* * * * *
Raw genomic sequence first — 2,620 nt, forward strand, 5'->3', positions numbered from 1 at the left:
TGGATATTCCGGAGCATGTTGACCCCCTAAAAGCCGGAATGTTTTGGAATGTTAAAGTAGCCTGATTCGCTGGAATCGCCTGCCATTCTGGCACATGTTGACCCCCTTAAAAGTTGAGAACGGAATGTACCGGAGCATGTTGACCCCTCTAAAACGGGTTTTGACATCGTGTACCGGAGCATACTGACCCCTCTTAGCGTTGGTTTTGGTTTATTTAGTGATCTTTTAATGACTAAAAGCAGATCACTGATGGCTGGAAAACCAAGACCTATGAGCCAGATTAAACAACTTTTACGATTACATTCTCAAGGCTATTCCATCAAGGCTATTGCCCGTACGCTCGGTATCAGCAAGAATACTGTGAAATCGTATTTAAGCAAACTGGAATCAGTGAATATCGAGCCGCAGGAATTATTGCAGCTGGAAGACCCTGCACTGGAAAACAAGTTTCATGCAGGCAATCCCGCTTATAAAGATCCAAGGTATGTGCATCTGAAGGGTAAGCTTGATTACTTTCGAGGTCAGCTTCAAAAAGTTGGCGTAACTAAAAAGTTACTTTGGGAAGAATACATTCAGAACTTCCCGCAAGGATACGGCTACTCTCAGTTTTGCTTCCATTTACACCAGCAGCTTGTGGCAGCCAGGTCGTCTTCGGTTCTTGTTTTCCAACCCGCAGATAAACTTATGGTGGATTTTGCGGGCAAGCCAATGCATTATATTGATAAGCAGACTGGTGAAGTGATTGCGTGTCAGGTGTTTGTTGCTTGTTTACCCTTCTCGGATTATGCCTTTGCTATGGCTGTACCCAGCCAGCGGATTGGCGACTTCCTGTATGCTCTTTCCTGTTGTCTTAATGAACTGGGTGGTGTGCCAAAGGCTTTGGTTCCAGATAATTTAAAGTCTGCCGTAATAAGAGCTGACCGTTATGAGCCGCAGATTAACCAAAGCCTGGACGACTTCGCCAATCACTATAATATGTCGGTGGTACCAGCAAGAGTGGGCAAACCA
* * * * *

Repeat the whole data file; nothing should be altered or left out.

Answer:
Raw genomic sequence first — 2,620 nt, forward strand, 5'->3', positions numbered from 1 at the left:
TGGATATTCCGGAGCATGTTGACCCCCTAAAAGCCGGAATGTTTTGGAATGTTAAAGTAGCCTGATTCGCTGGAATCGCCTGCCATTCTGGCACATGTTGACCCCCTTAAAAGTTGAGAACGGAATGTACCGGAGCATGTTGACCCCTCTAAAACGGGTTTTGACATCGTGTACCGGAGCATACTGACCCCTCTTAGCGTTGGTTTTGGTTTATTTAGTGATCTTTTAATGACTAAAAGCAGATCACTGATGGCTGGAAAACCAAGACCTATGAGCCAGATTAAACAACTTTTACGATTACATTCTCAAGGCTATTCCATCAAGGCTATTGCCCGTACGCTCGGTATCAGCAAGAATACTGTGAAATCGTATTTAAGCAAACTGGAATCAGTGAATATCGAGCCGCAGGAATTATTGCAGCTGGAAGACCCTGCACTGGAAAACAAGTTTCATGCAGGCAATCCCGCTTATAAAGATCCAAGGTATGTGCATCTGAAGGGTAAGCTTGATTACTTTCGAGGTCAGCTTCAAAAAGTTGGCGTAACTAAAAAGTTACTTTGGGAAGAATACATTCAGAACTTCCCGCAAGGATACGGCTACTCTCAGTTTTGCTTCCATTTACACCAGCAGCTTGTGGCAGCCAGGTCGTCTTCGGTTCTTGTTTTCCAACCCGCAGATAAACTTATGGTGGATTTTGCGGGCAAGCCAATGCATTATATTGATAAGCAGACTGGTGAAGTGATTGCGTGTCAGGTGTTTGTTGCTTGTTTACCCTTCTCGGATTATGCCTTTGCTATGGCTGTACCCAGCCAGCGGATTGGCGACTTCCTGTATGCTCTTTCCTGTTGTCTTAATGAACTGGGTGGTGTGCCAAAGGCTTTGGTTCCAGATAATTTAAAGTCTGCCGTAATAAGAGCTGACCGTTATGAGCCGCAGATTAACCAAAGCCTGGACGACTTCGCCAATCACTATAATATGTCGGTGGTACCAGCAAGAGTGGGCAAACCA